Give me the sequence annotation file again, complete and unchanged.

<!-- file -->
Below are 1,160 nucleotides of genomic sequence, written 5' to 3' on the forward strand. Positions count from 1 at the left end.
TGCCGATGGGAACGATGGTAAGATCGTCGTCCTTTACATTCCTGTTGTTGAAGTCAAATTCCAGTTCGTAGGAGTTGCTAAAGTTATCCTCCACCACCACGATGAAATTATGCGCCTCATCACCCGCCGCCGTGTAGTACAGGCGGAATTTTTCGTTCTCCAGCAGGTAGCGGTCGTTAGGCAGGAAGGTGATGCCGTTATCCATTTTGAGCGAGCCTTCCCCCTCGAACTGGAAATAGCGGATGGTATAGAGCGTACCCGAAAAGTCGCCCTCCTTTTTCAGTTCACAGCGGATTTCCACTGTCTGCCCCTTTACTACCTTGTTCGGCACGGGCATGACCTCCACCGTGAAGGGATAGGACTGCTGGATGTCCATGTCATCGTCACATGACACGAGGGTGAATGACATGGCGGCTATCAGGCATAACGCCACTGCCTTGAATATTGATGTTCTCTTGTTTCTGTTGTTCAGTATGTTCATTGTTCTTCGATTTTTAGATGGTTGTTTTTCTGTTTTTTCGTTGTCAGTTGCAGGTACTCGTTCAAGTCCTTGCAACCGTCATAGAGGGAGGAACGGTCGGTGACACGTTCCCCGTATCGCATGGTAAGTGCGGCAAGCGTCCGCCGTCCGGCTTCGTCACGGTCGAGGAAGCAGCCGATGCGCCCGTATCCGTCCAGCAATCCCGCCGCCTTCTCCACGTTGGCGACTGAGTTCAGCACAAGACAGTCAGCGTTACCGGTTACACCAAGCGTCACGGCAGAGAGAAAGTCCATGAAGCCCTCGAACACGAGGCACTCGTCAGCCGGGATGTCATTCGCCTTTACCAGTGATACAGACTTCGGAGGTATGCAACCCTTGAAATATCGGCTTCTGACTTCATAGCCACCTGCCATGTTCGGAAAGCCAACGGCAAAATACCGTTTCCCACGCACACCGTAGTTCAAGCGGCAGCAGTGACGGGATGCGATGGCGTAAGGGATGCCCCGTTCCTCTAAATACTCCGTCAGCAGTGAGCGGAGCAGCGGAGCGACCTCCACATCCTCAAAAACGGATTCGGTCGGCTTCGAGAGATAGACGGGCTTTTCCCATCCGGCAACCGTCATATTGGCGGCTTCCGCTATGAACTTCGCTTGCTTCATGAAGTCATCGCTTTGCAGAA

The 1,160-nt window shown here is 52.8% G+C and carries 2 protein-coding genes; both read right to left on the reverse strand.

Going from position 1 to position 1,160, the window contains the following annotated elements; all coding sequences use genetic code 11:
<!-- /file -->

Below are 1,160 nucleotides of genomic sequence, written 5' to 3' on the forward strand. Positions count from 1 at the left end.
TGCCGATGGGAACGATGGTAAGATCGTCGTCCTTTACATTCCTGTTGTTGAAGTCAAATTCCAGTTCGTAGGAGTTGCTAAAGTTATCCTCCACCACCACGATGAAATTATGCGCCTCATCACCCGCCGCCGTGTAGTACAGGCGGAATTTTTCGTTCTCCAGCAGGTAGCGGTCGTTAGGCAGGAAGGTGATGCCGTTATCCATTTTGAGCGAGCCTTCCCCCTCGAACTGGAAATAGCGGATGGTATAGAGCGTACCCGAAAAGTCGCCCTCCTTTTTCAGTTCACAGCGGATTTCCACTGTCTGCCCCTTTACTACCTTGTTCGGCACGGGCATGACCTCCACCGTGAAGGGATAGGACTGCTGGATGTCCATGTCATCGTCACATGACACGAGGGTGAATGACATGGCGGCTATCAGGCATAACGCCACTGCCTTGAATATTGATGTTCTCTTGTTTCTGTTGTTCAGTATGTTCATTGTTCTTCGATTTTTAGATGGTTGTTTTTCTGTTTTTTCGTTGTCAGTTGCAGGTACTCGTTCAAGTCCTTGCAACCGTCATAGAGGGAGGAACGGTCGGTGACACGTTCCCCGTATCGCATGGTAAGTGCGGCAAGCGTCCGCCGTCCGGCTTCGTCACGGTCGAGGAAGCAGCCGATGCGCCCGTATCCGTCCAGCAATCCCGCCGCCTTCTCCACGTTGGCGACTGAGTTCAGCACAAGACAGTCAGCGTTACCGGTTACACCAAGCGTCACGGCAGAGAGAAAGTCCATGAAGCCCTCGAACACGAGGCACTCGTCAGCCGGGATGTCATTCGCCTTTACCAGTGATACAGACTTCGGAGGTATGCAACCCTTGAAATATCGGCTTCTGACTTCATAGCCACCTGCCATGTTCGGAAAGCCAACGGCAAAATACCGTTTCCCACGCACACCGTAGTTCAAGCGGCAGCAGTGACGGGATGCGATGGCGTAAGGGATGCCCCGTTCCTCTAAATACTCCGTCAGCAGTGAGCGGAGCAGCGGAGCGACCTCCACATCCTCAAAAACGGATTCGGTCGGCTTCGAGAGATAGACGGGCTTTTCCCATCCGGCAACCGTCATATTGGCGGCTTCCGCTATGAACTTCGCTTGCTTCATGAAGTCATCGCTTTGCAGAA

The 1,160-nt window shown here is 52.8% G+C and carries 2 protein-coding genes; both read right to left on the reverse strand.

Going from position 1 to position 1,160, the window contains the following annotated elements; all coding sequences use genetic code 11: